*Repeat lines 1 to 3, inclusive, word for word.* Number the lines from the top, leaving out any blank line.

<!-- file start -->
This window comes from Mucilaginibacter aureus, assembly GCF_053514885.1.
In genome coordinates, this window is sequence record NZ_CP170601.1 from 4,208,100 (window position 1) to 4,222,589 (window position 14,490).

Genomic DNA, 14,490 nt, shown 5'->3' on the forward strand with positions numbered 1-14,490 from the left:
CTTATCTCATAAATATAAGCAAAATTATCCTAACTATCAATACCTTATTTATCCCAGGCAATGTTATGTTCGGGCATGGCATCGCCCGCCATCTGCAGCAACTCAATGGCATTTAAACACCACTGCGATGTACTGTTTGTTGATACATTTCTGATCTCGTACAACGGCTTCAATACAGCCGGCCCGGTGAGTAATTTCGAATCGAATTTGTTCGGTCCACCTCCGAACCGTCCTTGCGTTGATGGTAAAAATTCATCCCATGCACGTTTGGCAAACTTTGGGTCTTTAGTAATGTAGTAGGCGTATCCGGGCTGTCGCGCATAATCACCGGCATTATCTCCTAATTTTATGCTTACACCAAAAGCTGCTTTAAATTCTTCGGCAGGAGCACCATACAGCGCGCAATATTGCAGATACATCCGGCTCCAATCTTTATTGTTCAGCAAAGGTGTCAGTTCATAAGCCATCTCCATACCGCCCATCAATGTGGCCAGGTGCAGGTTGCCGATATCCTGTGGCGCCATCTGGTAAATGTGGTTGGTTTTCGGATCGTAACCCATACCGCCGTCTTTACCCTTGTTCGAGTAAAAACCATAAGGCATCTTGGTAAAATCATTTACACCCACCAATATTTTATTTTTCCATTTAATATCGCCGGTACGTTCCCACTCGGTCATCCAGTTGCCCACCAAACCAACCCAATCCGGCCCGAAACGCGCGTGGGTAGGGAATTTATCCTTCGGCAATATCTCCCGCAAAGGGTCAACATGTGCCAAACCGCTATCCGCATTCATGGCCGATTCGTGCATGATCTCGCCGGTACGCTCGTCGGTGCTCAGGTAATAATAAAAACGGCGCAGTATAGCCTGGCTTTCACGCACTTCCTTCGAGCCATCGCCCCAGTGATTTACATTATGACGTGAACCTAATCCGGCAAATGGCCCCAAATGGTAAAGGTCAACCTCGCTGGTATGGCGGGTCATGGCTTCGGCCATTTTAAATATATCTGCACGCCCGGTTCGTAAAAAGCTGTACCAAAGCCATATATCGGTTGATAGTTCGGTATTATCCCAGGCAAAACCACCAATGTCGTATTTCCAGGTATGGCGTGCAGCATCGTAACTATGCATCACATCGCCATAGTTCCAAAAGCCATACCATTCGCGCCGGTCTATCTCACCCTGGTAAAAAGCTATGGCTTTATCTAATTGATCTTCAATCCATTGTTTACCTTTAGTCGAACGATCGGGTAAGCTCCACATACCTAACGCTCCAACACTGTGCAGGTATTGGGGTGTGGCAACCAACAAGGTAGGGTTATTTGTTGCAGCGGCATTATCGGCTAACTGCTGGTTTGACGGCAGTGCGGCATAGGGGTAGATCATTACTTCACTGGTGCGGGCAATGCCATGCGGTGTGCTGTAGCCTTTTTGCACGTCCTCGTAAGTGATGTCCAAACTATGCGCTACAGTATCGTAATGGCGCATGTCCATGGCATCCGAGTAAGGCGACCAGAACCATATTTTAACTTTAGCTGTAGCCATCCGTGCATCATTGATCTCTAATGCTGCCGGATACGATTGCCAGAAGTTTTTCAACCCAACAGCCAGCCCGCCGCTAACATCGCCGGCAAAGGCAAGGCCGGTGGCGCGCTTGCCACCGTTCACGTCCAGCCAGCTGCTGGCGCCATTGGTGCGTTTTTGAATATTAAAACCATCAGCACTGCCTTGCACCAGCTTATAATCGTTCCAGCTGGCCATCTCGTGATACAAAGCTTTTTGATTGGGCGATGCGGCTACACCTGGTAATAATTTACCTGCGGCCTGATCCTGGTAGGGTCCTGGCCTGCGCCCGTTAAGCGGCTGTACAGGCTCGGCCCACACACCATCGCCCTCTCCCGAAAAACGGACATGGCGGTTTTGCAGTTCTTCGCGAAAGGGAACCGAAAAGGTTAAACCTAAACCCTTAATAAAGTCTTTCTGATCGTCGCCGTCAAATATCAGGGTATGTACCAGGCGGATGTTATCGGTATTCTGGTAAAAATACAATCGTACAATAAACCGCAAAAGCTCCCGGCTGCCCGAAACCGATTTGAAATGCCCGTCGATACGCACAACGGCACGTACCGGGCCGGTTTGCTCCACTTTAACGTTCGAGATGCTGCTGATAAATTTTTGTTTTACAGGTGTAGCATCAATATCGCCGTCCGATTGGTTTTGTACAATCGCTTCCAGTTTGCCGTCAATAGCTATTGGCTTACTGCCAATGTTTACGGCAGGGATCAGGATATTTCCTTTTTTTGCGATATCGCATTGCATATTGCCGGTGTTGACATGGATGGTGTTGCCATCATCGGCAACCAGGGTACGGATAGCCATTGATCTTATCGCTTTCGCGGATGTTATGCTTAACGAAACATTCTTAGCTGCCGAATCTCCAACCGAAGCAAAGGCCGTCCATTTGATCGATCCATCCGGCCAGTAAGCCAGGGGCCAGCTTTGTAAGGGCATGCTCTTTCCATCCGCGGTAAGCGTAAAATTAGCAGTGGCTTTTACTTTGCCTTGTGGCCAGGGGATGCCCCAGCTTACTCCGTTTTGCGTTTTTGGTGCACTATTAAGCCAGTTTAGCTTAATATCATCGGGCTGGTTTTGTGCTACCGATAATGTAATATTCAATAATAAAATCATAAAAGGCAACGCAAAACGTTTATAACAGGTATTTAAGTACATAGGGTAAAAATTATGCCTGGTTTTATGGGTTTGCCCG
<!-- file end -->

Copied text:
This window comes from Mucilaginibacter aureus, assembly GCF_053514885.1.
In genome coordinates, this window is sequence record NZ_CP170601.1 from 4,208,100 (window position 1) to 4,222,589 (window position 14,490).

Genomic DNA, 14,490 nt, shown 5'->3' on the forward strand with positions numbered 1-14,490 from the left: